The second pathway relates to the construction of buildings, including dwellings that do not fall within the first pathway. This pathway requires an assessment of the siting options available on the property to ensure that the building minimises the loss of life and property as a result of bushfire. The defendable space areas required are slightly greater than those of a pathway one application and there is also requirements for onsite water supply and access.

The third pathway is applicable to subdivisions. It is extremely important that applicants firstly determine their defendable space requirements according to the Alpine Planning Scheme and then design the subdivision layout. This is critical as building envelopes need to be provided for each lot to ensure that a dwelling can be constructed on the proposed lots to either a BAL 19 or 29 construction standard – for 10 or more lots the requirement is a BAL 19 and for less than 10 lots the building envelope must be able to achieve a BAL 29 construction standard. In designing the subdivision layout applicants are reminded that where the property has an interface with a bushfire hazard, for example a State forest, National Park or riparian area of a river, that perimeter roads will be required. Perimeter roads in addition to defendable space in a front setback of a new lot is a best practice solution to providing defendable space to minimise the size of lots. A great feature of the Bushfire Management Overlay is the mandatory condition requiring Council to include a condition on a planning permit that exempts the need for future lot owners to obtain a planning permit for a dwelling on a lot created by a subdivision considered under the overlay; this means that a dwelling is "as of right" on the newly created lots.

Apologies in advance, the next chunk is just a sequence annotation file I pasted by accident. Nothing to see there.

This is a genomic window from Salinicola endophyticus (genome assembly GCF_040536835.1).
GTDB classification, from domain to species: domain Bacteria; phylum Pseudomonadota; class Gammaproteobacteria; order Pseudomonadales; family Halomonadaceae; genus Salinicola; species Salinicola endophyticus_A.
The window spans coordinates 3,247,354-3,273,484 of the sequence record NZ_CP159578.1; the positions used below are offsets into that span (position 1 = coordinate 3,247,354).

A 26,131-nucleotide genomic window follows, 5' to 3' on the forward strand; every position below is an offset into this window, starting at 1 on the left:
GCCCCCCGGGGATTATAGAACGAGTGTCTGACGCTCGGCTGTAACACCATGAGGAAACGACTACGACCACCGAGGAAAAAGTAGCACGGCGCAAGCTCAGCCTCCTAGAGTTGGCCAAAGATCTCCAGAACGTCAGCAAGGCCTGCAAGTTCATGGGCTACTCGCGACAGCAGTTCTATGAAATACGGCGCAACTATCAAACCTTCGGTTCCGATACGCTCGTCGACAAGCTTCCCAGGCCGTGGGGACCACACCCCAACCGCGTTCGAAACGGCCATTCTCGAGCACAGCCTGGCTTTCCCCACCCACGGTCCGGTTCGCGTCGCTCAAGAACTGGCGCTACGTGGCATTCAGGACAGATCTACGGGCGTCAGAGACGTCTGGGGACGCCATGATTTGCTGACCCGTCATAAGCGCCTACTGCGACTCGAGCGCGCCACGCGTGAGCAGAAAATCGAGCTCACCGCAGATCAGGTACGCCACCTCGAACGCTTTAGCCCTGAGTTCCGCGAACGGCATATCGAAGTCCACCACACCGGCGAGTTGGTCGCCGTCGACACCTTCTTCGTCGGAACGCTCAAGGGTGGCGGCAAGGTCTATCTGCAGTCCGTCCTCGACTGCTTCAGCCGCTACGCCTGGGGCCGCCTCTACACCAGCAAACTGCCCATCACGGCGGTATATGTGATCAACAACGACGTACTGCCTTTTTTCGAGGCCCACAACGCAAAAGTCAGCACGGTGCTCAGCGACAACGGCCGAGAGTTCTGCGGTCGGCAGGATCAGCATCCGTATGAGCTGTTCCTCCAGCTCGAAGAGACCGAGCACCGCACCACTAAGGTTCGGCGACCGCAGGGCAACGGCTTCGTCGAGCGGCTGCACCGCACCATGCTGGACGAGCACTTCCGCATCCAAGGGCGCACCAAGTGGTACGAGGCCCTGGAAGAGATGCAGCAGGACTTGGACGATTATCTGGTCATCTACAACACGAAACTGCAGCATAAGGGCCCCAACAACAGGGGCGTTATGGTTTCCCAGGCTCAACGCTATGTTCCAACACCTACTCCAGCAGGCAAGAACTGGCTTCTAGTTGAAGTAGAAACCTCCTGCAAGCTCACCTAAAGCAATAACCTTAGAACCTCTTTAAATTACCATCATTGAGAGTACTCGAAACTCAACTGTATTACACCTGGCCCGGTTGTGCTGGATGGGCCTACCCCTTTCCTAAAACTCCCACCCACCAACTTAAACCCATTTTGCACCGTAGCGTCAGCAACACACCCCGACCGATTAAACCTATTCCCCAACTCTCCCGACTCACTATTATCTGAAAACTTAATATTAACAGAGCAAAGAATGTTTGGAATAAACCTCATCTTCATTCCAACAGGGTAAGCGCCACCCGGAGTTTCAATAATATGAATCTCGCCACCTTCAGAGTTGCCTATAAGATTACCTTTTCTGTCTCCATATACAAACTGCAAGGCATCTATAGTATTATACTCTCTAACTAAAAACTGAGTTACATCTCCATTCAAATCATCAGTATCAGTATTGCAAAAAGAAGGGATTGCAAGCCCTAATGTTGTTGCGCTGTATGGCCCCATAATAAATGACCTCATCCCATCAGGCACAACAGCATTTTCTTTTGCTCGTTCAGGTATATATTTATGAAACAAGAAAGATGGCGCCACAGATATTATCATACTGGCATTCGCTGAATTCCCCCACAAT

There is a wealth of information available on the Department of Transport, Planning and Local Infrastructure website,, and it is recommended that applicants read Practice Note 65 as it contains detailed instructions and examples of applications under the three pathways. Council is also in the process of updating the iPad application, BAL Plan, to provide onsite assistance to applicants including the production of plans and BAL for developments – please note that this application is an enterprise app and not available on the public app store.

Relevant bushfire planning provisions can be found here: